The Gate opened in the US on May 15, 1987. It ranked second in its opening weekend and grossed $4.3 million. It grossed a total of $13.5 million by the end of its run. Lionsgate released a special edition DVD on October 6, 2009, with audio commentary from the director and interviews. They later released a Blu-ray version via their label Vestron Video on February 28, 2017. It includes commentary from the filmmakers and several featurettes.
Review aggregation website Rotten Tomatoes reports an approval rating of 60% based on 10 reviews and a rating average of 5.80/10. Michael Wilmington of the Los Angeles Times, in comparing it to the works of Steven Spielberg and Stephen King, wrote, "whatever minor triumphs it dredges up, is too hopelessly copycat". In rating it 3/5 stars, TV Guide called it a "surprisingly effective" and refreshingly uncynical horror film that may be too wimpy for some horror fans. Commenting on the film's dreamlike plot, Time Out said it could have been a cult film had the filmmakers abandoned their attempts to tie together the bizarre elements.
In a retrospective review, Odie Henderson of Slant Magazine wrote, "If you can get in touch with your inner 12-year-old, The Gate is a pleasant diversion." Henderson identifies family values as a core theme, though it is subtle enough not to be preachy. Reviewing the DVD for Dread Central, Paul Nicholasi rated it 4.5/5 stars and called it "a MUST HAVE movie for all horror fans" that they can show their kids to introduce them to horror films.
- ^ a b c d e "The Gate". American Film Institute. Retrieved 2018-05-08.
- ^ a b "The Gate". TV Guide. Retrieved 2018-05-07.
- ^ a b Box Office Information for The Gate. Box Office Mojo. Retrieved March 3, 2013.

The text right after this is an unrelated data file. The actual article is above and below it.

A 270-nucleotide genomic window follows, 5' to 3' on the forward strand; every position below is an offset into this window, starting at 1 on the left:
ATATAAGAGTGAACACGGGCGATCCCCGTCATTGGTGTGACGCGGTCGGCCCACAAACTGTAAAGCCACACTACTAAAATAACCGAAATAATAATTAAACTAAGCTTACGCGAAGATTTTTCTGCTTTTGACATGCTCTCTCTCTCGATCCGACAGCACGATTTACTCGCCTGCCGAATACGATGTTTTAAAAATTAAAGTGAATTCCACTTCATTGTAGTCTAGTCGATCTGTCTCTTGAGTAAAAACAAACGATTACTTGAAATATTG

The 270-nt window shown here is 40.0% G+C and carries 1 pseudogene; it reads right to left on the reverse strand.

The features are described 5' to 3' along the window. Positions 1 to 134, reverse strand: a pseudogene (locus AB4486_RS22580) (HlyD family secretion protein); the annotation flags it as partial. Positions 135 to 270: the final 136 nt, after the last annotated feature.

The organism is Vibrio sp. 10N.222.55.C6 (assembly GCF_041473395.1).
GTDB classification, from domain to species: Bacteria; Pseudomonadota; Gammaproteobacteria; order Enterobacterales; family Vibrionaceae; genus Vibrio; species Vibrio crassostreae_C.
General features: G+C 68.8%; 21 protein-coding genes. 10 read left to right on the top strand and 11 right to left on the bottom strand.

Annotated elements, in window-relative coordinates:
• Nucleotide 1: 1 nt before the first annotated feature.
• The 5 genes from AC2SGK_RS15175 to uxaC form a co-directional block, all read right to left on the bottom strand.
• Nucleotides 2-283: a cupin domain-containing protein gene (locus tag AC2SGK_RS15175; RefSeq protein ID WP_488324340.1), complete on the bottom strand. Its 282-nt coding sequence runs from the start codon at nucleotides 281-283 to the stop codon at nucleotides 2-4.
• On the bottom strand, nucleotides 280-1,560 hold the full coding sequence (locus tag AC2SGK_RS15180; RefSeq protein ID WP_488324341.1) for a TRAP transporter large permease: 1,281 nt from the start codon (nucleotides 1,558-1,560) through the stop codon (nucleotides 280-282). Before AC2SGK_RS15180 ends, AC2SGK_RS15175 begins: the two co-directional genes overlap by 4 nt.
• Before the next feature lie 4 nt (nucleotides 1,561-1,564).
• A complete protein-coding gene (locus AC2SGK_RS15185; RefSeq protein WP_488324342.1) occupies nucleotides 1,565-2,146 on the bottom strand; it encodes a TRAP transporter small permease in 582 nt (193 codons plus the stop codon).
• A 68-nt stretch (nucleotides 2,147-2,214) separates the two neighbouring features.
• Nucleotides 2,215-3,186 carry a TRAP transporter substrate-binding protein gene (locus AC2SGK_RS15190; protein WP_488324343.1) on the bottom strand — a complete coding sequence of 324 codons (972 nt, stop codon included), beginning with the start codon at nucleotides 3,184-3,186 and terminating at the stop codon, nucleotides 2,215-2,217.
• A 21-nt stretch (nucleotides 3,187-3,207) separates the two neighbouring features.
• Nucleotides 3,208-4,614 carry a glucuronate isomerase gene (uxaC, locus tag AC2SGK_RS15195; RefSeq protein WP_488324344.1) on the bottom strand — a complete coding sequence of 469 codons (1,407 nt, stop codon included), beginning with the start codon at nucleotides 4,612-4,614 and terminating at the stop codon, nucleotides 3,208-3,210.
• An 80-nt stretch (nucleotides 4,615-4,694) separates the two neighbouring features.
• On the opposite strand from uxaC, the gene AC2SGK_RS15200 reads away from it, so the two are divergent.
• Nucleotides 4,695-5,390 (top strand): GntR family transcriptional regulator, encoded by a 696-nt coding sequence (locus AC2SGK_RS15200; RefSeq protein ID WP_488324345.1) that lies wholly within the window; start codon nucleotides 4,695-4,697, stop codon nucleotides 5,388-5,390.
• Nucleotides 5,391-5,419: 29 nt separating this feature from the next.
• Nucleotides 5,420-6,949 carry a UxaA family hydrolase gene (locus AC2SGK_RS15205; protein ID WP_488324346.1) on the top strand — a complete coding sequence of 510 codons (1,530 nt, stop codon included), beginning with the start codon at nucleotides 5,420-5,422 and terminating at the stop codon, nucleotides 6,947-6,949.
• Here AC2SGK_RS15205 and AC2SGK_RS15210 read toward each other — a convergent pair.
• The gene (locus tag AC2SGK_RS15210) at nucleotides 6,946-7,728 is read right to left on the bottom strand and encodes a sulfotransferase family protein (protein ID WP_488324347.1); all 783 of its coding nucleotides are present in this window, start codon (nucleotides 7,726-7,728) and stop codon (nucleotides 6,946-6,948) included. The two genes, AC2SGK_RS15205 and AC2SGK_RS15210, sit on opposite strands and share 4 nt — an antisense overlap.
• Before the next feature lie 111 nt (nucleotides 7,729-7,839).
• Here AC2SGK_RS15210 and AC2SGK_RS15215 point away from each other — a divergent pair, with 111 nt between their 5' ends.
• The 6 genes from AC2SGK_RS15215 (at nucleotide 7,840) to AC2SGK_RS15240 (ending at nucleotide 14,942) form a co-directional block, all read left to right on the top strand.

- ^ "Remaking The Gate – Interview Alex Winter". screen/read. Archived from the original on 9 September 2010. Retrieved 12 August 2010.
- ^ a b c d Manny MassGrave Serrano (December 7, 2016). "10 Things About "The Gate" You Probably Didn't Know". MoviePilot. Archived from the original on January 11, 2018. Retrieved January 11, 2018.
- ^ Mike Sprague (May 15, 2017). "Happy 30th Birthday, The Gate!". JoBlo.com. Retrieved January 11, 2018.
- ^ Barton, Steve (2009-07-16). "The Gate: Monstrous Special Edition Coming!". Dread Central. Retrieved 2017-04-19.
- ^ Barton, Steve (2016-12-19). "Vestron Video Opens The Gate on Blu-ray!". Dread Central. Retrieved 2017-04-19.
- ^ "The Gate (1987) - Rotten Tomatoes". Rotten Tomatoes.com. Rotten Tomatoes. Retrieved December 12, 2019.
- ^ Wilmington, Michael (1987-05-19). "Movie Review : Bevy Of Beasties Run Wild In 'Gate'". Los Angeles Times. Retrieved 2017-04-19.
- ^ "The Gate". Time Out. Retrieved 2017-04-19.
- ^ Henderson, Odie (2012-08-25). "Summer of '87: The Gate: Dorff's Demon-strations". Slant Magazine. Retrieved 2017-04-19.
- ^ Nicholasi, Paul (2009-10-12). "Gate, The (DVD)". Dread Central. Retrieved 2017-04-19.
- The Gate at IMDb
- The Gate at AllMovie
- The Gate at Rotten Tomatoes
- The Gate at Box Office Mojo
- 1987 films
- 1987 horror films
- American supernatural horror films
- American independent films
- American monster movies
- Canadian supernatural horror films
- Canadian independent films
- English-language Canadian films
- 1980s English-language films
- Films shot in Toronto
- Films using stop-motion animation
- Heavy metal films
- Demons in film
- Films with live action and animation
- Films scored by J. Peter Robinson
- Films scored by Michael Hoenig
- 1987 independent films
- Films directed by Tibor Takács
- 1980s American films
- 1980s Canadian films